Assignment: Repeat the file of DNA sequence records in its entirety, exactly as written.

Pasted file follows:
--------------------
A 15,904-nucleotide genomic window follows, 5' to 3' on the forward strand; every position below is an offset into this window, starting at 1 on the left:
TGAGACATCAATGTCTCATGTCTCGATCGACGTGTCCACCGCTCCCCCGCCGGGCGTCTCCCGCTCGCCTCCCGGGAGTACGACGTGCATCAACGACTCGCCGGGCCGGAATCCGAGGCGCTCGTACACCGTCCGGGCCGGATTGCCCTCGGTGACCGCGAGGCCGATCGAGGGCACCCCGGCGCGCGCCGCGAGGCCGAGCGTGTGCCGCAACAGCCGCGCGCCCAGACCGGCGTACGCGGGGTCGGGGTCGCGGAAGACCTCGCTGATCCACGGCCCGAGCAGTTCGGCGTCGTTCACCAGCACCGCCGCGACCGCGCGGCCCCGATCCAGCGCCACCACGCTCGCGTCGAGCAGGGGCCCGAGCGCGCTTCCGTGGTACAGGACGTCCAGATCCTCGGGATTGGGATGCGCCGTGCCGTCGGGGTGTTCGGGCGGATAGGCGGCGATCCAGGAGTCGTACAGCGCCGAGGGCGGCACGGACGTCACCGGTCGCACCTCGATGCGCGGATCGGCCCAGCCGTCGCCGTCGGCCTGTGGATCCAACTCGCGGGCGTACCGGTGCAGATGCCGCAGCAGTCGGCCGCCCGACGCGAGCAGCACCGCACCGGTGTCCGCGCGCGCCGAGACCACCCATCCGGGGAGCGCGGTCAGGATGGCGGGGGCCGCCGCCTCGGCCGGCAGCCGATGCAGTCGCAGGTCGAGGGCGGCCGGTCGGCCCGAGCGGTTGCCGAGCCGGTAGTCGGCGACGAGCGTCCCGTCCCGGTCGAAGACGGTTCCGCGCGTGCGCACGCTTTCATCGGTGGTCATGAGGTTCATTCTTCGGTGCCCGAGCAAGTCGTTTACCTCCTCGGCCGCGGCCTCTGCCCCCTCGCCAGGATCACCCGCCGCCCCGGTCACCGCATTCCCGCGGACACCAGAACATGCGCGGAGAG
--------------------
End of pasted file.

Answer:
A 15,904-nucleotide genomic window follows, 5' to 3' on the forward strand; every position below is an offset into this window, starting at 1 on the left:
TGAGACATCAATGTCTCATGTCTCGATCGACGTGTCCACCGCTCCCCCGCCGGGCGTCTCCCGCTCGCCTCCCGGGAGTACGACGTGCATCAACGACTCGCCGGGCCGGAATCCGAGGCGCTCGTACACCGTCCGGGCCGGATTGCCCTCGGTGACCGCGAGGCCGATCGAGGGCACCCCGGCGCGCGCCGCGAGGCCGAGCGTGTGCCGCAACAGCCGCGCGCCCAGACCGGCGTACGCGGGGTCGGGGTCGCGGAAGACCTCGCTGATCCACGGCCCGAGCAGTTCGGCGTCGTTCACCAGCACCGCCGCGACCGCGCGGCCCCGATCCAGCGCCACCACGCTCGCGTCGAGCAGGGGCCCGAGCGCGCTTCCGTGGTACAGGACGTCCAGATCCTCGGGATTGGGATGCGCCGTGCCGTCGGGGTGTTCGGGCGGATAGGCGGCGATCCAGGAGTCGTACAGCGCCGAGGGCGGCACGGACGTCACCGGTCGCACCTCGATGCGCGGATCGGCCCAGCCGTCGCCGTCGGCCTGTGGATCCAACTCGCGGGCGTACCGGTGCAGATGCCGCAGCAGTCGGCCGCCCGACGCGAGCAGCACCGCACCGGTGTCCGCGCGCGCCGAGACCACCCATCCGGGGAGCGCGGTCAGGATGGCGGGGGCCGCCGCCTCGGCCGGCAGCCGATGCAGTCGCAGGTCGAGGGCGGCCGGTCGGCCCGAGCGGTTGCCGAGCCGGTAGTCGGCGACGAGCGTCCCGTCCCGGTCGAAGACGGTTCCGCGCGTGCGCACGCTTTCATCGGTGGTCATGAGGTTCATTCTTCGGTGCCCGAGCAAGTCGTTTACCTCCTCGGCCGCGGCCTCTGCCCCCTCGCCAGGATCACCCGCCGCCCCGGTCACCGCATTCCCGCGGACACCAGAACATGCGCGGAGAG